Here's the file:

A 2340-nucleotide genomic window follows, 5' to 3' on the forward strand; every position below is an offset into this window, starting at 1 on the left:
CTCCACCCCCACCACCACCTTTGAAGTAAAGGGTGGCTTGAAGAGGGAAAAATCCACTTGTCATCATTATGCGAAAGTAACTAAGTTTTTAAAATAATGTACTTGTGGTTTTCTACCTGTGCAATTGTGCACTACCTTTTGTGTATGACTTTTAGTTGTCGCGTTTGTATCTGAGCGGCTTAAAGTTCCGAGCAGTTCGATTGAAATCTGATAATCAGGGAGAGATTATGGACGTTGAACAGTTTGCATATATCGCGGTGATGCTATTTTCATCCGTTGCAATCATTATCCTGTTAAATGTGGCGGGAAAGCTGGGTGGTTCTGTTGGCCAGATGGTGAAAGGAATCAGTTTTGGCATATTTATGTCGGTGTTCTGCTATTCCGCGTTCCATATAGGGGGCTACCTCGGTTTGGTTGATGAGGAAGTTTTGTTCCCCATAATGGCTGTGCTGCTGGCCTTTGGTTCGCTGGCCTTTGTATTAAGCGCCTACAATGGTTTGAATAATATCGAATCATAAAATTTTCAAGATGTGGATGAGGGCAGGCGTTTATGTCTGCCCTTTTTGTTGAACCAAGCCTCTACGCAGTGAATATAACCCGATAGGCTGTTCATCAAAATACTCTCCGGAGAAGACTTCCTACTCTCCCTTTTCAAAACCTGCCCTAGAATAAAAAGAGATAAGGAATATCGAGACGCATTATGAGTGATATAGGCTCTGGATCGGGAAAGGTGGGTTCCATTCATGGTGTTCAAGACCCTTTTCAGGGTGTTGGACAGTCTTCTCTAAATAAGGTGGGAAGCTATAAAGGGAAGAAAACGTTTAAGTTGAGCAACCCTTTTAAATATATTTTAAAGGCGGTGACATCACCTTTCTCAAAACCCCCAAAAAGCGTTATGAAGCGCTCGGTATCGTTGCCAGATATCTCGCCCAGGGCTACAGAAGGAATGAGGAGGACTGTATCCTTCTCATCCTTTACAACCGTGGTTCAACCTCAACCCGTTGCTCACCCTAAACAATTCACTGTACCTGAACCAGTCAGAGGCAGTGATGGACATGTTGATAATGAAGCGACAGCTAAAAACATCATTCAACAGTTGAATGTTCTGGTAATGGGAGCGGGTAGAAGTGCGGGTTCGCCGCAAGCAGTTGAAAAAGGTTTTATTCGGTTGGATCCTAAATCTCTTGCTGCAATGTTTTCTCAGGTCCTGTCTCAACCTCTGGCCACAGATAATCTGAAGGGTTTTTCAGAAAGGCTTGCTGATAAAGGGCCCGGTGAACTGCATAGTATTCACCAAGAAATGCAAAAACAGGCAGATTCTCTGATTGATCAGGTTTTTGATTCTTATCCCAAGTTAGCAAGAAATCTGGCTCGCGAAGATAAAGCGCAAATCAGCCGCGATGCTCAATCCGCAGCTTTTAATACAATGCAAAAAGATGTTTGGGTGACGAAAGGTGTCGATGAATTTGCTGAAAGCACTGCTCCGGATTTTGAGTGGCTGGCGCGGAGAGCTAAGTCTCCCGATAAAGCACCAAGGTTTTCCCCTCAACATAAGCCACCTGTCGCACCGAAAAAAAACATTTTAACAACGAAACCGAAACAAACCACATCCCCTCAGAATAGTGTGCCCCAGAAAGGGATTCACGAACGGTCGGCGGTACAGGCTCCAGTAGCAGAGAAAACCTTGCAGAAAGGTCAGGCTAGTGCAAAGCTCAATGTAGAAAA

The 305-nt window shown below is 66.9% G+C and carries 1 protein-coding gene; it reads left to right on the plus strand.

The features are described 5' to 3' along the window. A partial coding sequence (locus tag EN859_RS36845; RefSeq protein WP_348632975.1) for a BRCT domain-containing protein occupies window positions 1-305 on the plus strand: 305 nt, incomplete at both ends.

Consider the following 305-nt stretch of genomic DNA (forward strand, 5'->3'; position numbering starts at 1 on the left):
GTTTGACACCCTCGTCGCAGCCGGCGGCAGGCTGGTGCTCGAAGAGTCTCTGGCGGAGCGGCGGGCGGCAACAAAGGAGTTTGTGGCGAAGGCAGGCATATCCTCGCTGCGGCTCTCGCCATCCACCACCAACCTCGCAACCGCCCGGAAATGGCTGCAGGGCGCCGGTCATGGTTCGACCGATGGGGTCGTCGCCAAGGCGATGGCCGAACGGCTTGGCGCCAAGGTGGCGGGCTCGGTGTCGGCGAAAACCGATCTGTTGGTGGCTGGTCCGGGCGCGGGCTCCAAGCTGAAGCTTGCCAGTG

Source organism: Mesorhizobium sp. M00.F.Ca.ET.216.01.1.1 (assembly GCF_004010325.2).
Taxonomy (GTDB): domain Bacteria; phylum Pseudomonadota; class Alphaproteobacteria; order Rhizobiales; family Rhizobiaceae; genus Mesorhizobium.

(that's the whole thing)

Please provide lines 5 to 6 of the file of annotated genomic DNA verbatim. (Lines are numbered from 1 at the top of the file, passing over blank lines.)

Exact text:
Consider the following 305-nt stretch of genomic DNA (forward strand, 5'->3'; position numbering starts at 1 on the left):
GTTTGACACCCTCGTCGCAGCCGGCGGCAGGCTGGTGCTCGAAGAGTCTCTGGCGGAGCGGCGGGCGGCAACAAAGGAGTTTGTGGCGAAGGCAGGCATATCCTCGCTGCGGCTCTCGCCATCCACCACCAACCTCGCAACCGCCCGGAAATGGCTGCAGGGCGCCGGTCATGGTTCGACCGATGGGGTCGTCGCCAAGGCGATGGCCGAACGGCTTGGCGCCAAGGTGGCGGGCTCGGTGTCGGCGAAAACCGATCTGTTGGTGGCTGGTCCGGGCGCGGGCTCCAAGCTGAAGCTTGCCAGTG